On the other hand, nuclear power plants have acquired a bad public reputation in the wake of major problems at Fukushima, Chernobyl, and Three Mile Island. There are also fears about crossovers from nuclear energy technology to nuclear weapons technologies. It is important to assess these risks calmly.
As in many other areas of technology, the most significant improvements in nuclear power production will involve jumps between different generations of underlying technology – moving, for example, from water-cooled systems to gas-cooled systems and molten-salt reactors. Next generation solutions have the potential for significantly greater safety and lower costs. Designs involving modular construction should have faster deployment times, as the modules can be built in a factory, rather than at the reactor site.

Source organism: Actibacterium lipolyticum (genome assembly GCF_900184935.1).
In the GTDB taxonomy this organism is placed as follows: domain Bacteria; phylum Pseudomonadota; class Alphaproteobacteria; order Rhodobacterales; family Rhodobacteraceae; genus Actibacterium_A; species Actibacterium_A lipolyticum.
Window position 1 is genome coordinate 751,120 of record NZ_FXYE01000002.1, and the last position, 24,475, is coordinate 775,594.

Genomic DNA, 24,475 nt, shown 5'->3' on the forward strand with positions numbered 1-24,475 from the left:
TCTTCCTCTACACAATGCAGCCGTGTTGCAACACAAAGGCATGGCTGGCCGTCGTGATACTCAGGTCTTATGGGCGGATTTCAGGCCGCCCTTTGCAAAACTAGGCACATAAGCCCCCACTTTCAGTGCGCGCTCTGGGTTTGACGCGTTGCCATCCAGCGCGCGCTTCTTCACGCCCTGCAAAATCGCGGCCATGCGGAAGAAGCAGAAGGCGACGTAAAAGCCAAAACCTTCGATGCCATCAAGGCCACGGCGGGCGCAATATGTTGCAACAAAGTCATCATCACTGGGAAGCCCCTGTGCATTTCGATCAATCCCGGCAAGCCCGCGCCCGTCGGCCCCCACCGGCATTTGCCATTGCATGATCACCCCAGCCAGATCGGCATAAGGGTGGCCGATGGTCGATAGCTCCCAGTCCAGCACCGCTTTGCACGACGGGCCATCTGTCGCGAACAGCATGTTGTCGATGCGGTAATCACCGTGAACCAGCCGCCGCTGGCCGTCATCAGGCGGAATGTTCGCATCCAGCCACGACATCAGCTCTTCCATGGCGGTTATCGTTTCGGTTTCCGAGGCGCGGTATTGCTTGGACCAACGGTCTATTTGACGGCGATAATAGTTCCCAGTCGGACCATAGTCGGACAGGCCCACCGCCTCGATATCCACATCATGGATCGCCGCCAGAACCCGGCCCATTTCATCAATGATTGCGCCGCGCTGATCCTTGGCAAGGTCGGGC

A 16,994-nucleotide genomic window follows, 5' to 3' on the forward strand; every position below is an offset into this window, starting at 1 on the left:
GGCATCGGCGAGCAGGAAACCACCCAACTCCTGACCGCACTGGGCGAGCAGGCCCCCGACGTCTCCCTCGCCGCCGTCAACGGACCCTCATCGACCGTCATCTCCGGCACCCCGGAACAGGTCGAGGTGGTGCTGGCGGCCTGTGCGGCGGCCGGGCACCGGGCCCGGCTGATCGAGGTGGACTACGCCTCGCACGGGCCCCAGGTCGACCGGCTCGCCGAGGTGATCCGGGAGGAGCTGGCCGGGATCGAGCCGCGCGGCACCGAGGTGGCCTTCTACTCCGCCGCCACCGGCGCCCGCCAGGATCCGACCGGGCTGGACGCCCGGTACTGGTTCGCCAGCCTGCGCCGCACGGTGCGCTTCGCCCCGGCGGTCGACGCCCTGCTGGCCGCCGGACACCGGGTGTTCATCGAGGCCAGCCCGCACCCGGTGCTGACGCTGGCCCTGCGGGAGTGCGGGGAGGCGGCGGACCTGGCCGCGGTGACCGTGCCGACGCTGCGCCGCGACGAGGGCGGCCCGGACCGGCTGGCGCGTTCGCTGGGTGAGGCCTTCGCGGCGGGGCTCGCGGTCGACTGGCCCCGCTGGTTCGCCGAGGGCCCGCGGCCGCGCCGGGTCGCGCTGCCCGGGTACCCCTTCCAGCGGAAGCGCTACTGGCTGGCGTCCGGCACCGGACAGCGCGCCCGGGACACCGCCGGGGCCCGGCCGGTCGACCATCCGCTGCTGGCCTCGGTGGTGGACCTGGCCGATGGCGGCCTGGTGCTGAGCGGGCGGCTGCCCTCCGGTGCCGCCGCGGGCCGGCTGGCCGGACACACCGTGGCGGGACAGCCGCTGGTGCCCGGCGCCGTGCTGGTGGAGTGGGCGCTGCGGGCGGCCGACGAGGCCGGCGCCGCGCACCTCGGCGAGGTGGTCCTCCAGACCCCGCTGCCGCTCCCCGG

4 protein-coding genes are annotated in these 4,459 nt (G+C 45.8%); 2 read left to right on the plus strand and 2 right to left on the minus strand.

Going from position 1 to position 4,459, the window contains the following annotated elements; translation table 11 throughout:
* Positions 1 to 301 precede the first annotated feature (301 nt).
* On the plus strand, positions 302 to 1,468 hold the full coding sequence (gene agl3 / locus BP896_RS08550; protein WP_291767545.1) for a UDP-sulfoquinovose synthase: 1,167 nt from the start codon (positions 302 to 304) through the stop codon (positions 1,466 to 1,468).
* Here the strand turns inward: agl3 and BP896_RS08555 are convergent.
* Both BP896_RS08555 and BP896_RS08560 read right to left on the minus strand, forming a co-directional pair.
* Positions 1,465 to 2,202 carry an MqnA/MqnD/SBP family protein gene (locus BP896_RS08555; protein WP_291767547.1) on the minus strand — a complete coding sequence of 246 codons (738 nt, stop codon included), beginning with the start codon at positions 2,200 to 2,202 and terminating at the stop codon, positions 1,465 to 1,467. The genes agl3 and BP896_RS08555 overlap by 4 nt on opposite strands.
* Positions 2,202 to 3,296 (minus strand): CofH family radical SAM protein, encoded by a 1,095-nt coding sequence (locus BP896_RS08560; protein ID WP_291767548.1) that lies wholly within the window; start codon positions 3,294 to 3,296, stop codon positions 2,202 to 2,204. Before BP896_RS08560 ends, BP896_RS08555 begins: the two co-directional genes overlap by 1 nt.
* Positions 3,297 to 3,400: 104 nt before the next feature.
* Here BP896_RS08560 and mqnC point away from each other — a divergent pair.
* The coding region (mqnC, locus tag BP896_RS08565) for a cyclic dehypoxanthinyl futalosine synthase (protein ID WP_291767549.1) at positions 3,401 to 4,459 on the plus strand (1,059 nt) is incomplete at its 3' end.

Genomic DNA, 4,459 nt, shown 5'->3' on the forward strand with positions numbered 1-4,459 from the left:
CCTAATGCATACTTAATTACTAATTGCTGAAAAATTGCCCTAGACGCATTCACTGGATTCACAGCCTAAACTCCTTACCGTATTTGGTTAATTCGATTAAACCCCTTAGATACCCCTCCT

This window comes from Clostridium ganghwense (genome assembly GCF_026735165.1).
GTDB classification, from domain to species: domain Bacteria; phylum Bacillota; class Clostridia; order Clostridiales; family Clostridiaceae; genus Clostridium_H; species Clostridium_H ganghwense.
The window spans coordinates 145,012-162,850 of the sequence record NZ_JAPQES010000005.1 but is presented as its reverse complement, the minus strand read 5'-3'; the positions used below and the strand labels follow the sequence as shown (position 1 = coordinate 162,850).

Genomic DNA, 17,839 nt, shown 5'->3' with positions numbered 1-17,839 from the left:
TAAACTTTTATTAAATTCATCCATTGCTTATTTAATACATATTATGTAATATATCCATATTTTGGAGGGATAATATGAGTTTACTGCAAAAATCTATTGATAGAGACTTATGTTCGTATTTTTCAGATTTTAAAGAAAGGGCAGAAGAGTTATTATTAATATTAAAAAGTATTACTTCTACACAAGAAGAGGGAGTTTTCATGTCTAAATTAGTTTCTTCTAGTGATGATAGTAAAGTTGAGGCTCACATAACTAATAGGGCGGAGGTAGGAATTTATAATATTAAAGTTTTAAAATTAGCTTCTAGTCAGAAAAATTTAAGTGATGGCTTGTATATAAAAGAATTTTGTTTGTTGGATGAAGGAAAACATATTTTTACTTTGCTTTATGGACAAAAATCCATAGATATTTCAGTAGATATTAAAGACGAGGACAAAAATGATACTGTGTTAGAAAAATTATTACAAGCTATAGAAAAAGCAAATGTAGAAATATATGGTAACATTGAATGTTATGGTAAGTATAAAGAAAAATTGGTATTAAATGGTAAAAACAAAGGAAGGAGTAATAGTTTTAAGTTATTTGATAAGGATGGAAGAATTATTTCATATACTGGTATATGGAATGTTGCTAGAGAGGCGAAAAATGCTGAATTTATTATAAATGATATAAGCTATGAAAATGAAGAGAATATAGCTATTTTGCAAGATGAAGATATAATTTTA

Other ongoing innovations within the nuclear industry are addressing the problems of nuclear waste (for example, by burning it) and possible crossovers to nuclear weapons (by destroying the chemical isotopes that would be used in nuclear bombs). Critically, there seem to be good solutions at hand to the risk of reactor meltdown. Molten salts, unlike water, have no risk of evaporating under greater heat; as the salts become hotter, they expand, and force radioactive elements further apart, automatically slowing down the reaction. In consequence, there is no longer any need for large, expensive containment domes, which reduces the overall cost of the reactor.
Fission systems involving the element thorium, instead of uranium, also seem to have much to commend.
Bearing all these possibilities in mind, the risks of inaction – that is, avoiding progress with nuclear energy – probably significantly exceed the risks of careful positive action.